How would you know the coffee you are using doesn’t have mold?

How would you know the coffee you are using doesn’t have mold?

You can check the answer of the people under the question at Quora “is peet’s coffee mold free

0 thoughts on “How would you know the coffee you are using doesn’t have mold?”

  1. I have never once encountered mold in my coffee.
    I am also highly doubtful that mold could ever grow on coffee. Caffeine is a natural pesticide, and therefore antiseptic. If you brew sun tea outside, the caffeine present in the tea isnt usually enough to mitigate the potential risk of growing bacteria in the tea, but cold brewing coffee like this is not an issue. Nothing will grow in that.
    I suppose if that coffee looks fuzzy and green, throw it out, but make sure the pigs are on a leash before they start to fly.

  2. Here’s a better answer. Yes, coffee bean prior to roasting can support mold growth if not properly stored. Some of the molds that can grow on coffee produce carcinogenic aflatoxins. So, growers, shippers, and roasters take precautions to prevent it.
    From RealTime Labs:
    “Here’s the bad news: that cup of coffee you drank this morning (or 10 minutes ago) may have contained mold spores. Despite coffee’s bitter taste and relative acidity, spores can—and sometimes do—settle and take root on the raw beans, either during the harvesting, fermentation, and drying processes or during transport and storage. ”
    Is There Mold in Your Coffee? | RealTime Labs

  3. Look at the coffee smell the coffee mold has a distinctive smell and can be visually seen. The coffee will also taste like crap so don’t take a big sip.

  4. Mould growth can usually be seen but if not, it can be usually be smelled and tasted. But the main clue that mould might be present is dampness.
    If coffee is noticeably damp when you go to use it then I’d seriously suspect that some form of mould may be there, but not all mould looks the same, so you can’t expect it will look like the bluish-green stuff that so often appears on bread or cheese.
    The blue-green mould does have a strong unpleasant odour and it tastes just vile. It’ll give its vile flavour to the food far beyond the visible growth too.
    Some other common food moulds are whitish or greyish ( mould may be other colours depending on species) and those tend to be rather thready looking or weblike and some don’t have a particularly strong odour or taste.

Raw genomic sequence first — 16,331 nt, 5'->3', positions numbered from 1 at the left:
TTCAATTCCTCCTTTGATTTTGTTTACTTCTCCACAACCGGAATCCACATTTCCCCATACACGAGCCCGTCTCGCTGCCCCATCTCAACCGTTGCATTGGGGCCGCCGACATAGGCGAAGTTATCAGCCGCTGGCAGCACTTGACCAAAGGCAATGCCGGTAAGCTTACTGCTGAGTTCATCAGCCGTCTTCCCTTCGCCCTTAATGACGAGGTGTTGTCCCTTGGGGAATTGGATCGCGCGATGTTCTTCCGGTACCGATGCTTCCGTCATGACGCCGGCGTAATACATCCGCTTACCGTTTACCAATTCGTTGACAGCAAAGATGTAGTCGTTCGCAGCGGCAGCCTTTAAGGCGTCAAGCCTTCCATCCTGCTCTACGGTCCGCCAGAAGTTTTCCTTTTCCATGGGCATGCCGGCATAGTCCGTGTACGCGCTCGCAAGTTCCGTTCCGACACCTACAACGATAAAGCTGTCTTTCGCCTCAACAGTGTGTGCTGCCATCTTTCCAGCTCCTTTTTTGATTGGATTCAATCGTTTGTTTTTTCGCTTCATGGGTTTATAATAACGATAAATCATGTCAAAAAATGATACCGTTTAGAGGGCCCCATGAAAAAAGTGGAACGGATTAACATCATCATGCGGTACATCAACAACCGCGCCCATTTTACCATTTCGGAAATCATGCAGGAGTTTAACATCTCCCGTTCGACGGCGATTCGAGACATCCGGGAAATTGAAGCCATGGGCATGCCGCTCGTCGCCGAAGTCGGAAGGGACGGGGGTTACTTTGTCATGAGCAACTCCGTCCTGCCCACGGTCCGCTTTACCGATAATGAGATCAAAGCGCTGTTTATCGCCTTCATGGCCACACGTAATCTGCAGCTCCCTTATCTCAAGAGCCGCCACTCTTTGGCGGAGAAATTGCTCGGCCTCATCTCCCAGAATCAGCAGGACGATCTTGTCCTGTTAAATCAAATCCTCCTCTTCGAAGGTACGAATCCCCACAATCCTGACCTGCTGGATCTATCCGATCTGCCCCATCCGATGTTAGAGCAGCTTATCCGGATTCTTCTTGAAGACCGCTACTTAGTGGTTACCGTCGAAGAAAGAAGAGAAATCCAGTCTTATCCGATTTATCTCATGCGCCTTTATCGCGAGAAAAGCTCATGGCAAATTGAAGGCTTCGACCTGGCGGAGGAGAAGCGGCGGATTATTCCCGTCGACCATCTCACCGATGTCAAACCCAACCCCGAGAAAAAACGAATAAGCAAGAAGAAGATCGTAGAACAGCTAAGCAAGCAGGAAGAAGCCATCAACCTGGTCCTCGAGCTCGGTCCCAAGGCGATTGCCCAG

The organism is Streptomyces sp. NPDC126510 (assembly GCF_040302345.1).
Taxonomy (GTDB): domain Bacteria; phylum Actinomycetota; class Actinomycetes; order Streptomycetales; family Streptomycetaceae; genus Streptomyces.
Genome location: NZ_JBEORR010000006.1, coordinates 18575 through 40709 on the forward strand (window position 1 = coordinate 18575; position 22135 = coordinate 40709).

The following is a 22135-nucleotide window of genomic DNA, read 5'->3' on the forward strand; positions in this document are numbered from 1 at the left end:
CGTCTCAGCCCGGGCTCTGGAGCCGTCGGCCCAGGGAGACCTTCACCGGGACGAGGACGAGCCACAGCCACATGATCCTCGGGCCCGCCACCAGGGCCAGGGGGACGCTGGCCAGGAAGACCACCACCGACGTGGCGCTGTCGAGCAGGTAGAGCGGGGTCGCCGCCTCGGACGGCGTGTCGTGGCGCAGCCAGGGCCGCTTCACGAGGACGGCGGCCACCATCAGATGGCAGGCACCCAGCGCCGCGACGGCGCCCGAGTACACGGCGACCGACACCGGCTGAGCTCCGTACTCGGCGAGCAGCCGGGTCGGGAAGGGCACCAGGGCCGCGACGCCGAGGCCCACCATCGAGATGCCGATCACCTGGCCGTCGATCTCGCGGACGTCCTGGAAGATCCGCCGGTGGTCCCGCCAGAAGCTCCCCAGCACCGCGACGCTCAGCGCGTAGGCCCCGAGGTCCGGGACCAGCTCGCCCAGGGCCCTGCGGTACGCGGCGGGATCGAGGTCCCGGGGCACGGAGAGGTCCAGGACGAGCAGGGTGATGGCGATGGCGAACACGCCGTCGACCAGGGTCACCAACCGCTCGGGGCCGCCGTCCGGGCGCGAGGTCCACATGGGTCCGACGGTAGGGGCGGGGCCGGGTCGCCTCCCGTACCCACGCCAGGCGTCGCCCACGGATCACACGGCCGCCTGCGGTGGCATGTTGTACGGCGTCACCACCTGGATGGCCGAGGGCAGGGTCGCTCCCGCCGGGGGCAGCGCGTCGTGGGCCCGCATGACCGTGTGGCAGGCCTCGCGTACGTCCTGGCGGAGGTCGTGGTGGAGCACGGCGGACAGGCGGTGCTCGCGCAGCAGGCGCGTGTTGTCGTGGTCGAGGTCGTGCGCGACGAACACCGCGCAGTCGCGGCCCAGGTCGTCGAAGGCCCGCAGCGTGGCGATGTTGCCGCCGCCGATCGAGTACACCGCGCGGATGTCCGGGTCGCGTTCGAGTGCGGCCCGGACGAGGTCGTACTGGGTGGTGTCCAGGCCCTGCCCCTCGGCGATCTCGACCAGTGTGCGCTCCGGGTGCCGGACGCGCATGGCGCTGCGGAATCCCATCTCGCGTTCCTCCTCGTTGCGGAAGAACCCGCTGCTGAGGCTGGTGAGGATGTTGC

But I find it impossible to believe that anyone could simply fail to notice the coffee is greyish or whitish or damp & sticking together! The whitish/greyish moulds I’ve encountered tend to have a musty odour which is less distinctly offputting as the odour of the bluish-green stuff.
    I am desperately allergic to moulds and would never risk breathing in spores or consuming the stuff if I can possibly avoid it so if I should have the least suspicion that mould may be present I’d toss the stuff.
    If your ground-up coffee has been damp enough to grow mould, you’re going to notice that when you try to scoop out or pour out some coffee.
    Damp and mould will make coffee grounds quite lumpy and clumpy, more like some sort of potting soil and nothing like what ground coffee should look like.
    Bone dry coffee cannot grow mould, as mould must have moisture to grow. So properly stored coffee, be it ground or whole bean, is never going to get mouldy unless you store it in such a way that it gets damp,.
    Mould will grow on virtually anything that’s damp no matter what it is.

  5. I guess I would smell it. I would think mold has a pretty distinct smell. Store your coffee bean in an airtight container and in a dry place.


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